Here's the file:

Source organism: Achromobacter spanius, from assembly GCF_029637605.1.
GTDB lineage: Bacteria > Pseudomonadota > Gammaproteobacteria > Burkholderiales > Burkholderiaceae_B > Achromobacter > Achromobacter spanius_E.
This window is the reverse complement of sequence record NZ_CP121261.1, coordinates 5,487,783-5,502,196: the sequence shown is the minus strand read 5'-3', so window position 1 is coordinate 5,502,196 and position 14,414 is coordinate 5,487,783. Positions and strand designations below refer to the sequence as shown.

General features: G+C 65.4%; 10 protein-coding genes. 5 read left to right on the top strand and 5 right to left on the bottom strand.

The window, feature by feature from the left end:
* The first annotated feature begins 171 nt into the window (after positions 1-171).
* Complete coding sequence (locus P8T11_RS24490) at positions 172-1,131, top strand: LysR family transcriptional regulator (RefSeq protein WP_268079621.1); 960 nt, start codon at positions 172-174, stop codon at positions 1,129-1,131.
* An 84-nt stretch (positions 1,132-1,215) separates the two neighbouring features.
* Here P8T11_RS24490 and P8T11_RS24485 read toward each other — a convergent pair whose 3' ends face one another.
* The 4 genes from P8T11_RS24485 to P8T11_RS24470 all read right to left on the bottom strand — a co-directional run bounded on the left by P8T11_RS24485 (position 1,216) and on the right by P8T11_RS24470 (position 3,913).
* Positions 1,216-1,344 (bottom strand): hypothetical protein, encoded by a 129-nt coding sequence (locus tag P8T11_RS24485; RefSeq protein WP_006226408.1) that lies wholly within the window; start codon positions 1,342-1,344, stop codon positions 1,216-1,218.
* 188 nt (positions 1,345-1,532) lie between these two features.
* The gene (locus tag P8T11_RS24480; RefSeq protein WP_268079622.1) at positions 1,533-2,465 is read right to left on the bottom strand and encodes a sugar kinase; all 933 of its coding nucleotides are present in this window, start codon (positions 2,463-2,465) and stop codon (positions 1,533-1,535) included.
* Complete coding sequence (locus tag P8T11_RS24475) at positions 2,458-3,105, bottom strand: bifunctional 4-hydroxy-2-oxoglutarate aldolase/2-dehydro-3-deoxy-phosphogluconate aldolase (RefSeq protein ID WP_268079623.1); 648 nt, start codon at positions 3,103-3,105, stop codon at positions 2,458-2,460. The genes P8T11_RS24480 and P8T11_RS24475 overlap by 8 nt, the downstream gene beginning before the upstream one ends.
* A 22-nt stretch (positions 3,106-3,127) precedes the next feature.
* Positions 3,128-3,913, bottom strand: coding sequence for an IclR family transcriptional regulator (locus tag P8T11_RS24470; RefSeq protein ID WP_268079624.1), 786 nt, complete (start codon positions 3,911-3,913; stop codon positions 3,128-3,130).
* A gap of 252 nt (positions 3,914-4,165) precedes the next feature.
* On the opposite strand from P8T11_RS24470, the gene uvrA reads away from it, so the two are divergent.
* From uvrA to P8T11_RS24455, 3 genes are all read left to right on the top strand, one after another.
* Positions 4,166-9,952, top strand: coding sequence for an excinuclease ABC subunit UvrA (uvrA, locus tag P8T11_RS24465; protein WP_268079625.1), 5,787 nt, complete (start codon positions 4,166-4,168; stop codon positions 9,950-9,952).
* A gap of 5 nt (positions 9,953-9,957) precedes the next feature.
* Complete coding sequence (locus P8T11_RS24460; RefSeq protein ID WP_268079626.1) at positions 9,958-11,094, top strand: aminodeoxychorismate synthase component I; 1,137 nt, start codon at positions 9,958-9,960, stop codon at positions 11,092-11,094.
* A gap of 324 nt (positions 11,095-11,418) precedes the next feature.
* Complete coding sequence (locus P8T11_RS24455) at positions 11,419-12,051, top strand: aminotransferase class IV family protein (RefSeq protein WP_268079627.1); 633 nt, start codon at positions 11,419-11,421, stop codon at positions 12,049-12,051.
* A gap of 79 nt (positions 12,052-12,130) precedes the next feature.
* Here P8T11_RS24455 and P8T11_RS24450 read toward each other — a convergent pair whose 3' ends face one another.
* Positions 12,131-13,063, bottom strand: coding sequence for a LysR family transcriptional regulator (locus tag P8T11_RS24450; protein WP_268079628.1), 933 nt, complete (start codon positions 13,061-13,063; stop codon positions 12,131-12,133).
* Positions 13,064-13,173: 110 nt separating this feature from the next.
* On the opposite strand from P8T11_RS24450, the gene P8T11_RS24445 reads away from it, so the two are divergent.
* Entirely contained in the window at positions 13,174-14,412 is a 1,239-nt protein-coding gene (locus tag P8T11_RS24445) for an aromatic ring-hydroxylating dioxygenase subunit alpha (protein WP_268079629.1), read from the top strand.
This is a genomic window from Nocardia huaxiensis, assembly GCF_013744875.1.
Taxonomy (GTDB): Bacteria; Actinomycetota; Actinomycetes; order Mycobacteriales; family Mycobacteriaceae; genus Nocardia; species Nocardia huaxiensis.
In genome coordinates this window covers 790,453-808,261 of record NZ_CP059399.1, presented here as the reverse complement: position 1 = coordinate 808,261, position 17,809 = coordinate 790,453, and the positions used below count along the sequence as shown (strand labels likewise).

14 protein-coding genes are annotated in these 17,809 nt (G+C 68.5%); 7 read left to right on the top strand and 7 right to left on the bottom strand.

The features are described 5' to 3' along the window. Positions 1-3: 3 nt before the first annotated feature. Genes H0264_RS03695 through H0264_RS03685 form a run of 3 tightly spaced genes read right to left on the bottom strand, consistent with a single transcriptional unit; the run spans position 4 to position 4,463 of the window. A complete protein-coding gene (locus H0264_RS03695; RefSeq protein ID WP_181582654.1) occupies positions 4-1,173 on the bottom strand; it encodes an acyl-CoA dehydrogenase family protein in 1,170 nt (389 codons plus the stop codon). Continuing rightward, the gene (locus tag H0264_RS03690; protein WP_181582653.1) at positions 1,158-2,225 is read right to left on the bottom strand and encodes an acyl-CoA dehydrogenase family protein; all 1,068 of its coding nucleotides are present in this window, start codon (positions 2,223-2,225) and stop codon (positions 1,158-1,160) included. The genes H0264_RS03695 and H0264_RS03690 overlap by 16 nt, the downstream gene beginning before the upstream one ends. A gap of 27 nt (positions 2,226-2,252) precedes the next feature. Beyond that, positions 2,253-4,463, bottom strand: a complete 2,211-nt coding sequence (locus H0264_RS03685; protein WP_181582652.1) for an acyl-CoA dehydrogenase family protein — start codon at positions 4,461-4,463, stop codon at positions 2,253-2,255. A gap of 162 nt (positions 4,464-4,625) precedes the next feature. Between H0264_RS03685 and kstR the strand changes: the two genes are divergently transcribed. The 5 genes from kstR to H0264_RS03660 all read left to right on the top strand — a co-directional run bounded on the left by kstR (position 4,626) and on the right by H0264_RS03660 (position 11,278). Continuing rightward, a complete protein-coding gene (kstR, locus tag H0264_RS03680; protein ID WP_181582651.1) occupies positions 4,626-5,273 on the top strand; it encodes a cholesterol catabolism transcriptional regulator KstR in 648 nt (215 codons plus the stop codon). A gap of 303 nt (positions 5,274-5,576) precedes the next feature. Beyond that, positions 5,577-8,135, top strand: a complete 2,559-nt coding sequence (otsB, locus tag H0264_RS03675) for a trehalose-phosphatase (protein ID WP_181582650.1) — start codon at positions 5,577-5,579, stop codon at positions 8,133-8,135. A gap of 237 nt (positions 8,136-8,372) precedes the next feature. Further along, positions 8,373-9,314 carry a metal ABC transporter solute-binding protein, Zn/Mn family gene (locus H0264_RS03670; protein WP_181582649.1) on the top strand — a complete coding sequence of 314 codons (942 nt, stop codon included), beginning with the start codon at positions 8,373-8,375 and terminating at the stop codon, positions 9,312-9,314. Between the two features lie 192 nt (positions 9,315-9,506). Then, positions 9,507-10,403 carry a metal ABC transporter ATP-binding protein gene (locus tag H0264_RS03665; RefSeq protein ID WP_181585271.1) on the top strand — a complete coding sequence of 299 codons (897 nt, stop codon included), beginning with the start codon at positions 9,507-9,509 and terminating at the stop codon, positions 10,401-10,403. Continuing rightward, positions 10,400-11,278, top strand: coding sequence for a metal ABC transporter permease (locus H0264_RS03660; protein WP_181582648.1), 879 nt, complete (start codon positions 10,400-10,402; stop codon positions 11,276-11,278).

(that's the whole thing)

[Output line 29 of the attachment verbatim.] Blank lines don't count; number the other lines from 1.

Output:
* On the opposite strand from P8T11_RS24450, the gene P8T11_RS24445 reads away from it, so the two are divergent.